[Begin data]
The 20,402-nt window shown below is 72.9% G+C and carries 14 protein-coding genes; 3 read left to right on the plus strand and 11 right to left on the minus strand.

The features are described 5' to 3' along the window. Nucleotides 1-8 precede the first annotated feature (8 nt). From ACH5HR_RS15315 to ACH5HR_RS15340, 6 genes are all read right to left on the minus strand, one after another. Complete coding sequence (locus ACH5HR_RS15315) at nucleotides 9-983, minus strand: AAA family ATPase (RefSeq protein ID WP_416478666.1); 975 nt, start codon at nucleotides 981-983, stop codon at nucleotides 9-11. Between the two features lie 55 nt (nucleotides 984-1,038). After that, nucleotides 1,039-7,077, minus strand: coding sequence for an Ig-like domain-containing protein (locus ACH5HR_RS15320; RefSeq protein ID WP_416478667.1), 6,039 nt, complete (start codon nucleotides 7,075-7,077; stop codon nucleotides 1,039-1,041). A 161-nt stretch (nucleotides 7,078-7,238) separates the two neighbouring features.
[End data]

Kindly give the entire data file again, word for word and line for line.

The 20,402-nt window shown below is 72.9% G+C and carries 14 protein-coding genes; 3 read left to right on the plus strand and 11 right to left on the minus strand.

The features are described 5' to 3' along the window. Nucleotides 1-8 precede the first annotated feature (8 nt). From ACH5HR_RS15315 to ACH5HR_RS15340, 6 genes are all read right to left on the minus strand, one after another. Complete coding sequence (locus ACH5HR_RS15315) at nucleotides 9-983, minus strand: AAA family ATPase (RefSeq protein ID WP_416478666.1); 975 nt, start codon at nucleotides 981-983, stop codon at nucleotides 9-11. Between the two features lie 55 nt (nucleotides 984-1,038). After that, nucleotides 1,039-7,077, minus strand: coding sequence for an Ig-like domain-containing protein (locus ACH5HR_RS15320; RefSeq protein ID WP_416478667.1), 6,039 nt, complete (start codon nucleotides 7,075-7,077; stop codon nucleotides 1,039-1,041). A 161-nt stretch (nucleotides 7,078-7,238) separates the two neighbouring features.